As I flipped through 44 pages of illustrations taken from the pages of the books I read, I was amazed at the simplicity, the depth, the colors, the shapes and the designs. The personality of children’s books goes beyond the words–it is the unique relationship created by the partnering of words and images.  Illustrators Annual 2015 by the Jury of the Bologna Children’s Book Fair looks at the talent found throughout the world and showcases it in this one book.

The book features lots of pictures, of course, but also included are the illustrators’ perspectives about the job and the road one must take to become published in the industry. Found within the pages of the book are interviews with multiple illustrators offering their take on the craft, how the industry works  and the journey they have taken to make illustrating their destiny. It is hours of work and time spent writing letters to often be rejected plus the difficulty that can result in trying to procure help from an agent and editor.

The book  showcases featured artist from countries such as Italy, Iran, and Chile who have invested the hours. Their work has rightfully paid off, and they are willing to share their experiences and advice.

In the Classroom:

An easy way to allow creative writing is to use artwork as writing prompts.  This book provides ample pictures for stories to emerge. There are more than 30 pages of brilliant art work for your students to choose from to create their own writing. One of the more powerful writing skills for college readiness (and one of the most dreaded) is the ability to edit and revise your own work. Use creative writing to help empower students’ editing abilities while providing a change of pace. It is difficult to look at a revision when you have included research, so this grants the opportunity to complete a standard without including a research paper. (And they are fun to grade!)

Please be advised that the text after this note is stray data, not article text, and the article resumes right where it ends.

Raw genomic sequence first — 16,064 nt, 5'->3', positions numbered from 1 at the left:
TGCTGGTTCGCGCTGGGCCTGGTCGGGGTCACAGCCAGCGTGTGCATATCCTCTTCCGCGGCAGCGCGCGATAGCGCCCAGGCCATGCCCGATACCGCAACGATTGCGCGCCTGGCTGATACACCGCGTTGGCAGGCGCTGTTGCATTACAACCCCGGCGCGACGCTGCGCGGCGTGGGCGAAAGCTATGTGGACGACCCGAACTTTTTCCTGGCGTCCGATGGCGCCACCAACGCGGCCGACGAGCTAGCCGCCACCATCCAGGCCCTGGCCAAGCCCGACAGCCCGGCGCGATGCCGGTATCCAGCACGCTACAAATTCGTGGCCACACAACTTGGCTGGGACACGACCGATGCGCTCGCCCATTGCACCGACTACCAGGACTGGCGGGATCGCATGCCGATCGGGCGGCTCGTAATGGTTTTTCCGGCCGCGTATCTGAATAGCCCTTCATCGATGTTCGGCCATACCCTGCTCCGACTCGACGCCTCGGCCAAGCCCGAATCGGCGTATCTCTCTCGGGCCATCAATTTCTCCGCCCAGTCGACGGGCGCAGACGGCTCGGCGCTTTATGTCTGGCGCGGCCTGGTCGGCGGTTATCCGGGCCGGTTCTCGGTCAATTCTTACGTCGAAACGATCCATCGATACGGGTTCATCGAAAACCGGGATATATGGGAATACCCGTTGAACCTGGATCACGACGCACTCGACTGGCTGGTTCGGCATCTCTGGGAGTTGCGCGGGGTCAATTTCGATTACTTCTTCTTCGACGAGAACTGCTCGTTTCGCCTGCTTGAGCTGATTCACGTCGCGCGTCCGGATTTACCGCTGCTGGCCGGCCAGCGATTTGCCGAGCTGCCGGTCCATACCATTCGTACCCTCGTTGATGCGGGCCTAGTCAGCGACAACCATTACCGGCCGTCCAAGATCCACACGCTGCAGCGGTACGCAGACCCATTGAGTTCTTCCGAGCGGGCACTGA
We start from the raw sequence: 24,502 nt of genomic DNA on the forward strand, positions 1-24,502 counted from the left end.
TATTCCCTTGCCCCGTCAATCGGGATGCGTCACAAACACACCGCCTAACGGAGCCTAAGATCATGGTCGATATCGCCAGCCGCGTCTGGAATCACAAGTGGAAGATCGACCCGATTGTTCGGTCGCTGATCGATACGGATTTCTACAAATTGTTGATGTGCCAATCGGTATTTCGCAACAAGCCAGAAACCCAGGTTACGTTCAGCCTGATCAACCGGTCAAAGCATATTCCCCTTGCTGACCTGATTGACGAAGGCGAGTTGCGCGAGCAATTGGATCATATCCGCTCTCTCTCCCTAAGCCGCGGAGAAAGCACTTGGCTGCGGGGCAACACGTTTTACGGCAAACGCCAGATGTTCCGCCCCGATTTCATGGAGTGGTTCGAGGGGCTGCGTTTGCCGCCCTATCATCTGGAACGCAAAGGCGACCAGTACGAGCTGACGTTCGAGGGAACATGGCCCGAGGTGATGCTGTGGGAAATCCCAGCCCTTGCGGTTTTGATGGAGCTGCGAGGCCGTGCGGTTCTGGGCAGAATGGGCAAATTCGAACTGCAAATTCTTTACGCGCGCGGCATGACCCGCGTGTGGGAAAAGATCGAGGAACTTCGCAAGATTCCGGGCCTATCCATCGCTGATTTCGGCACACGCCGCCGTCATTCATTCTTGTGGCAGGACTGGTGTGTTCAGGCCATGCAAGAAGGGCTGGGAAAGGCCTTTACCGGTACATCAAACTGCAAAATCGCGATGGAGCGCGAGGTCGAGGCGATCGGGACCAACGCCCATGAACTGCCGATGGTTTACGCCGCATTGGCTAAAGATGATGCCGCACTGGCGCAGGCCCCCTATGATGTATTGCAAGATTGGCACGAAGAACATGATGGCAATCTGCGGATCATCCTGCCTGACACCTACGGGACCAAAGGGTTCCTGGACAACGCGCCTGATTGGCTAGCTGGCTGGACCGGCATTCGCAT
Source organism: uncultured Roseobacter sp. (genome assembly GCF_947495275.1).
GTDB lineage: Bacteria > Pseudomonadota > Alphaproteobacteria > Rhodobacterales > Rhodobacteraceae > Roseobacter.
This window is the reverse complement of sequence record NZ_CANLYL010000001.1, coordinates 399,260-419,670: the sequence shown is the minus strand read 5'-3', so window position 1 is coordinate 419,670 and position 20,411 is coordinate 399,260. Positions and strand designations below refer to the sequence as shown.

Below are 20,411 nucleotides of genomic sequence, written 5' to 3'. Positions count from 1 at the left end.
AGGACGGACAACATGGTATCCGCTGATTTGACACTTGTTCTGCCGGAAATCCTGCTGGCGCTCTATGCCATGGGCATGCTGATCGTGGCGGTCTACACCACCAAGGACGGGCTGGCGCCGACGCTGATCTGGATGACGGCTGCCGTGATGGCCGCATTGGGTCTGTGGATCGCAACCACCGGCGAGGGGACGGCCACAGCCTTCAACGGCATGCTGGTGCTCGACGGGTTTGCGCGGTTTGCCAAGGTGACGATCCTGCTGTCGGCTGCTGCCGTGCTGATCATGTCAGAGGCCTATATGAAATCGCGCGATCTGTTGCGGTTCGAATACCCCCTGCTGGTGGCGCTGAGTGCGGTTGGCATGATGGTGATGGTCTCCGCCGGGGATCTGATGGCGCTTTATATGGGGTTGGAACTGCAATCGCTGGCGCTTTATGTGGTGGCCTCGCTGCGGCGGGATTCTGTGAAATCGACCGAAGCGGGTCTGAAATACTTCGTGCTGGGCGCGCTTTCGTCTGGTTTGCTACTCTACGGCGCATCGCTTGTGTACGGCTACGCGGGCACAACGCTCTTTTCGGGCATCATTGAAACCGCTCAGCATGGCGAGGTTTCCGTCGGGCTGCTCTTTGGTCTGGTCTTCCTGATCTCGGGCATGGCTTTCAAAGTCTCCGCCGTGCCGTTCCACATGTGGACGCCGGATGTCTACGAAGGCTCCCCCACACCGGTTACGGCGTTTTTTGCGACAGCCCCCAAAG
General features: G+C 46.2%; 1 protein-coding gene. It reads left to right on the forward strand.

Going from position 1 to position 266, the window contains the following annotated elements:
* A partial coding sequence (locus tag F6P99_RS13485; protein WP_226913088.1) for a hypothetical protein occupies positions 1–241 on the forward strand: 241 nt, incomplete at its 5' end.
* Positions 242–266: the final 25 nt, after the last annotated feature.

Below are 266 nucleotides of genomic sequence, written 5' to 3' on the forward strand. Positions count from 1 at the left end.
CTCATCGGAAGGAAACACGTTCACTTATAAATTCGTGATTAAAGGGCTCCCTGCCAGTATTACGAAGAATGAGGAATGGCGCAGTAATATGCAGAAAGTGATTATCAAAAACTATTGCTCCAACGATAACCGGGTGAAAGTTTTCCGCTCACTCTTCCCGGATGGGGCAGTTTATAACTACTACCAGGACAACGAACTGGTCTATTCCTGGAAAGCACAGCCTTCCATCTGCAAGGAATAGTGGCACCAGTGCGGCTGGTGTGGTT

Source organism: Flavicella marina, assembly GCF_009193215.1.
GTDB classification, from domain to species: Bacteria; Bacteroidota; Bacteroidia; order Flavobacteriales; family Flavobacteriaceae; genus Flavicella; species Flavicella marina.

After students have completed their story, you can take it one step further:You can read them the actual story. All students–young and old–love story time.

Illustrators Annual 2015 by the Jury of the Bologna Children’s Book Fair (9781452154398 | December 15, 2015)

Review (Plus): When Mischief Came to Town by Katrina Nannestad

Bookshelf Blurb: Happiness can be found when you allow it into your life–or when it is forced by a young girl who finds she can’t stay away from trouble.

WhenMischiefCameToTown_9780544534322_869a7America’s Review: Inge Maria is a curious and charismatic young girl who brings life to her elderly grandmother along with the town of Bornholm in Katrina Nannestad’s new book, When Mischief Came to Town. The little island, located in the Baltic Sea, has been without vitality since Inge Marie’s grandma, Dizzy Bruland, grew up, became serious and forgot how to have fun.

Inge Maria is placed on a ship and sent to live in Borhnolm–a foreign place, with foreign people—after the death of her mother. She has never met her grandmother, seen the town or lived outside of the city limits. Despite her new surroundings, she makes friends and shakes up the town with her antics. Once Inge Marie melts the ice surrounding many of the characters’ hearts, it is wonderful to see the town embrace the element they had lost: fun.